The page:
Kids love to help in the garden and it’s a fun, educational way to teach them about not only eating healthy, but where their food comes from and what it takes to get it onto their dinner plate.
When gardening with kids, it’s important to make the garden accessible and fun for them. Allow them to help design the garden and pick out the plants so they feel a connection with it. When people are involved in the planning of something, even little people, they tend to care about the outcome.
Create a garden of their own
Include at least one small raised bed in the garden that the kids can access and care for themselves. This will keep them from “accidently” tromping on Mom’s other produce but allow them to care for a garden of their very own.
Give them kid sized gardening tools and teach them about watering, weeding and harvesting. Allow the kids to actually take on these responsibilities even if they are not done perfectly. How else will they learn?
Choose easy and fun veggies
Choose vegetables that are fun to watch grow, whether that means radishes that grow rapidly or pumpkins with their meandering habit and giant leaves. Carrots and peas are always kid pleasers since they are some of the first vegetables they eat and can identify, but don’t stop there!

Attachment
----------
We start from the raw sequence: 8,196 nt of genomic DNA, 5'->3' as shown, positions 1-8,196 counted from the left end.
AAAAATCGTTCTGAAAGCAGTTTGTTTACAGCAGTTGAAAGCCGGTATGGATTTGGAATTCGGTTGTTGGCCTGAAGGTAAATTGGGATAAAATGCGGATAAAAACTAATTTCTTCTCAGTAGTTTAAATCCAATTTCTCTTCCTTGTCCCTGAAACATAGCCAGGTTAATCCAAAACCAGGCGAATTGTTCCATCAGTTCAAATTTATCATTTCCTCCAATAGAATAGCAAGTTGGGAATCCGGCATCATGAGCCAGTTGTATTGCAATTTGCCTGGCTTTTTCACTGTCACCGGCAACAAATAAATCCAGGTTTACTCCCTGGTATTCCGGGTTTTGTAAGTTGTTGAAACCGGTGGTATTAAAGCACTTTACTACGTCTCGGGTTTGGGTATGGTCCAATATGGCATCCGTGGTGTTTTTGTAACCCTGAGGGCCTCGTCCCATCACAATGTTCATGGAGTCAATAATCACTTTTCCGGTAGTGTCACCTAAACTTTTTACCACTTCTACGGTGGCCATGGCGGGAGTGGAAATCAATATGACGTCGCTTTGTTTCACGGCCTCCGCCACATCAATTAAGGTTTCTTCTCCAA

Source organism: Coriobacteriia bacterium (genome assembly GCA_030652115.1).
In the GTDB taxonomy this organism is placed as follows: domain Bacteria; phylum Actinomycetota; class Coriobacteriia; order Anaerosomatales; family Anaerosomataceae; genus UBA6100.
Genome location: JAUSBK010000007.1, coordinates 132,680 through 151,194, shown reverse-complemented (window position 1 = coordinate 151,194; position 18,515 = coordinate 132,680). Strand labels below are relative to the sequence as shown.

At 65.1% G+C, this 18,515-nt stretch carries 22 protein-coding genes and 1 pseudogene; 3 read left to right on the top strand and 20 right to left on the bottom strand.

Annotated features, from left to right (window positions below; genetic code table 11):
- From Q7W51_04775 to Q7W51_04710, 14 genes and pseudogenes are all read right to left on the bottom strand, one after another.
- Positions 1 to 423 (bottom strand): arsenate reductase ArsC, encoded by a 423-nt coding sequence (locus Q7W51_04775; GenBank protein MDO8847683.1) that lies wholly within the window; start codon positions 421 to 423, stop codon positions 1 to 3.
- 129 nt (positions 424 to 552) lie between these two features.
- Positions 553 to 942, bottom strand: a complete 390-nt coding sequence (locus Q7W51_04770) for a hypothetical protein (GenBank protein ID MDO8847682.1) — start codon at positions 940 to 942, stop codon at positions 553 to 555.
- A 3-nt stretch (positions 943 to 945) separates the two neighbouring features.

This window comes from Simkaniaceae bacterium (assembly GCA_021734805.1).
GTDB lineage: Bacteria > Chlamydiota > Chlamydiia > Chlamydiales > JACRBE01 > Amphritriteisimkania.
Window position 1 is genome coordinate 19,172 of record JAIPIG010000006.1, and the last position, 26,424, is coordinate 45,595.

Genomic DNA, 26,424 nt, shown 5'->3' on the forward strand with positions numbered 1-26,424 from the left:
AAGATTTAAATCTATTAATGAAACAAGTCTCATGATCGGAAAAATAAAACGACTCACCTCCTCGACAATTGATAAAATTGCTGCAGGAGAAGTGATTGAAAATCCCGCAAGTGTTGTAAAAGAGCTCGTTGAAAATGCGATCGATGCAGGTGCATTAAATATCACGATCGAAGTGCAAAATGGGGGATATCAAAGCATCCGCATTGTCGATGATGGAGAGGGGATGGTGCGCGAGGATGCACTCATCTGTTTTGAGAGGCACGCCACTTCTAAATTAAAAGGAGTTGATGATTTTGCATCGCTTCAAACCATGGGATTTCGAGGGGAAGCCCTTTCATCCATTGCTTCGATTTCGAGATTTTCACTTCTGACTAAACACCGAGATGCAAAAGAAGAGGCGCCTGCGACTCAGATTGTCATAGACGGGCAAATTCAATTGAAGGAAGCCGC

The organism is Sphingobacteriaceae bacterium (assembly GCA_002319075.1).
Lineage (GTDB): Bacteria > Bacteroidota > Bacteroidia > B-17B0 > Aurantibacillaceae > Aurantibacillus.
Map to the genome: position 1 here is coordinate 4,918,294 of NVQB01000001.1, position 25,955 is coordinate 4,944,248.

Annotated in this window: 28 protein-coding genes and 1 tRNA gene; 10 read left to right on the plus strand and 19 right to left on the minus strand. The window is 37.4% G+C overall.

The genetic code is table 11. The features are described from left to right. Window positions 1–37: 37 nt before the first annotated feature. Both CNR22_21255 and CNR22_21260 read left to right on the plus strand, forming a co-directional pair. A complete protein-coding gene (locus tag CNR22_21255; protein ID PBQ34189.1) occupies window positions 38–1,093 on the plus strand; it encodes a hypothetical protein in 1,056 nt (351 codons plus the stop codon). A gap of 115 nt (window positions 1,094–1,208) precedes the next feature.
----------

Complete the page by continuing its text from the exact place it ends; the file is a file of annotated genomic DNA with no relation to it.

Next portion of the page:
Experiment with other vegetables that the kids may never have tasted. This is a great way to get them to try something new. Maybe include some of the colorful varieties of beets, Swiss chard, tomatoes or peppers.
Let them play!
Add an element of play by creating planting structures the kids can interact with. Bean tepees are easy to build out of five or more stakes bound at the top. Plant corn in a square “house.” As the corn grows, the kids can fit inside. Try to grow a giant blue ribbon, milk fed pumpkin! Okay, maybe that’s over the top, but do make the gardening fun and age appropriate.
Lastly, when gardening with children, take an organic approach. You probably don’t want your children around any toxic pesticides or insecticides. In fact, kids are fascinated by bugs and can be put to work hand picking pests off the garden plants!
Christmas is just around the corner! Unless you're the Grinch, you've probably started decorating your home for the Holidays. If you don't have your Christmas tree yet, you may be wondering: is it better to buy a natural tree or an artificial one? Here are 5 good reasons to opt for the first option.
Subscribe to our newsletter to receive our gardening tips, news and more directly in your inbox! Fill in the form below. Please note that fields with an * are required.